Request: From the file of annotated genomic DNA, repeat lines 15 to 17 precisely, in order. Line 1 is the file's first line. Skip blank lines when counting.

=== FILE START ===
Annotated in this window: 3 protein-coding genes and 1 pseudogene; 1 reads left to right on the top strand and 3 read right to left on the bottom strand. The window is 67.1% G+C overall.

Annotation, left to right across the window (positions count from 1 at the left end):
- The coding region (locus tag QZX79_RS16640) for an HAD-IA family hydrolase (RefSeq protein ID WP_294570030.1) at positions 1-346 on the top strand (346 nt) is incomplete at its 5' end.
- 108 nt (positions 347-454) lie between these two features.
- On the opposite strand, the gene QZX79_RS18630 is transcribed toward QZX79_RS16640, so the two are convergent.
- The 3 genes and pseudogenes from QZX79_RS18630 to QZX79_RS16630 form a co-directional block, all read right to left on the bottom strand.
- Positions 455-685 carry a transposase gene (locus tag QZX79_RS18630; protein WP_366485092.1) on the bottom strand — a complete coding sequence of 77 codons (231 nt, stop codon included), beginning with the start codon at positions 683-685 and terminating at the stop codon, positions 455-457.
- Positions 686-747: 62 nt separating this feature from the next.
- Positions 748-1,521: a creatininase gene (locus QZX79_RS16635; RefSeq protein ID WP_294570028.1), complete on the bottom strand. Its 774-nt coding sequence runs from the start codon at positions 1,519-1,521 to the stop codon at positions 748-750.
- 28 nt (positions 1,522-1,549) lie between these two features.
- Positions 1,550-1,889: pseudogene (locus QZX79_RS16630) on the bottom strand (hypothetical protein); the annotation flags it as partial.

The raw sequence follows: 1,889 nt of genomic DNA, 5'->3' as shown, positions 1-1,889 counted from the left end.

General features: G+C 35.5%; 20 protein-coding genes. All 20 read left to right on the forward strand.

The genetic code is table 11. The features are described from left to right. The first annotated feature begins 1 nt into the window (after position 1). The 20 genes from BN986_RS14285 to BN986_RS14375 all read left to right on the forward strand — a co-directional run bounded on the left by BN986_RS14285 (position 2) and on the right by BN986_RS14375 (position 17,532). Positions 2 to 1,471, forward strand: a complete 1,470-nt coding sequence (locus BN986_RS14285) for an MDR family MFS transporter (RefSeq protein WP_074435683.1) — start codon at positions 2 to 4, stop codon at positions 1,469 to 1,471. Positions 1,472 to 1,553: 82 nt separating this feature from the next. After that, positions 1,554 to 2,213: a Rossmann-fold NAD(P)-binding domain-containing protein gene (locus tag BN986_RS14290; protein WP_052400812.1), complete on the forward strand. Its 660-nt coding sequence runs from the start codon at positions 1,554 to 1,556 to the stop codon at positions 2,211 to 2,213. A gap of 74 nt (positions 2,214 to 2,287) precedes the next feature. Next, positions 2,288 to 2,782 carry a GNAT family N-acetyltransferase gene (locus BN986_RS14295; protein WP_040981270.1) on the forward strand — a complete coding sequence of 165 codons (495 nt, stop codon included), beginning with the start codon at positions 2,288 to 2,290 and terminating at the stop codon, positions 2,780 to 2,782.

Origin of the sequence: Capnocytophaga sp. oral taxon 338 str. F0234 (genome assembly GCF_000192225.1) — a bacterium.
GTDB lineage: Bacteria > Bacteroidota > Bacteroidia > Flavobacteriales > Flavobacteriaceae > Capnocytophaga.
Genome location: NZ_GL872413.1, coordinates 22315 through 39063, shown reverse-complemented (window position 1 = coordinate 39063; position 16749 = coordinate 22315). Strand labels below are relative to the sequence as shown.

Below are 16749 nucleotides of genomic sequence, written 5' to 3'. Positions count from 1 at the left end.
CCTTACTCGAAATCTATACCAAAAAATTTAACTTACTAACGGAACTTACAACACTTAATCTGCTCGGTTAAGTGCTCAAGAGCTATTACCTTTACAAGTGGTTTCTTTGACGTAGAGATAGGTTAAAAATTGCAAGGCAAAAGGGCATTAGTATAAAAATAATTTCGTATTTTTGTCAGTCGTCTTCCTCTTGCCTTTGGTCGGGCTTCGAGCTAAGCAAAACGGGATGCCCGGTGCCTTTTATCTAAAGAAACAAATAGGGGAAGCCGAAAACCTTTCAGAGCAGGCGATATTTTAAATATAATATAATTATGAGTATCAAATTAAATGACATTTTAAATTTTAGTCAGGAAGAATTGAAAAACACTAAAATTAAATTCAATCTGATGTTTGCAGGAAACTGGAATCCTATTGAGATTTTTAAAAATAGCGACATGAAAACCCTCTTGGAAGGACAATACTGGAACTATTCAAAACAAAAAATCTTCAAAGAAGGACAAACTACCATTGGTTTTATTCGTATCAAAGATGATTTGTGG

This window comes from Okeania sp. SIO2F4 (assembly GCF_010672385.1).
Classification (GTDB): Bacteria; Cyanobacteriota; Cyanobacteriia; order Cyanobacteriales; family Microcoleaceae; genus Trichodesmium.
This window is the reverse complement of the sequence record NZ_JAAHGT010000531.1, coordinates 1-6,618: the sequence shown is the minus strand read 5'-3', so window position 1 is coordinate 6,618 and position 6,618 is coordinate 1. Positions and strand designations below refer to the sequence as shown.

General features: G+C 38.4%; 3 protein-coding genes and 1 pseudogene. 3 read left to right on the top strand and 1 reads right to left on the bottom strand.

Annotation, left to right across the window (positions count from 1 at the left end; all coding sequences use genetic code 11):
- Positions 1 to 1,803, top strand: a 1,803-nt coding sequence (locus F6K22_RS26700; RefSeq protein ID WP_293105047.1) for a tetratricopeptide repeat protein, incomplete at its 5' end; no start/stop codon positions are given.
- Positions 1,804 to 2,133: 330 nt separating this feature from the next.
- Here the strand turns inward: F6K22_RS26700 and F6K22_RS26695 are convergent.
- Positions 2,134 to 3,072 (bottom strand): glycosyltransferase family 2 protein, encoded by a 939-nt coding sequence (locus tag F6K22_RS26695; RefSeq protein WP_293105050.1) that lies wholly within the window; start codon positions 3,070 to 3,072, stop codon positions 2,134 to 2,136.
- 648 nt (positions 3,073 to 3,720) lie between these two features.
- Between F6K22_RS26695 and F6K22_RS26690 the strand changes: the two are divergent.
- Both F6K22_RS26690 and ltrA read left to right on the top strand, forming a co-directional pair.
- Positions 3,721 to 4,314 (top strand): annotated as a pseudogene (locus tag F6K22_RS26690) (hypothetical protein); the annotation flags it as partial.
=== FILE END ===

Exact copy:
Origin of the sequence: Capnocytophaga sp. oral taxon 338 str. F0234 (genome assembly GCF_000192225.1) — a bacterium.
GTDB lineage: Bacteria > Bacteroidota > Bacteroidia > Flavobacteriales > Flavobacteriaceae > Capnocytophaga.
Genome location: NZ_GL872413.1, coordinates 22315 through 39063, shown reverse-complemented (window position 1 = coordinate 39063; position 16749 = coordinate 22315). Strand labels below are relative to the sequence as shown.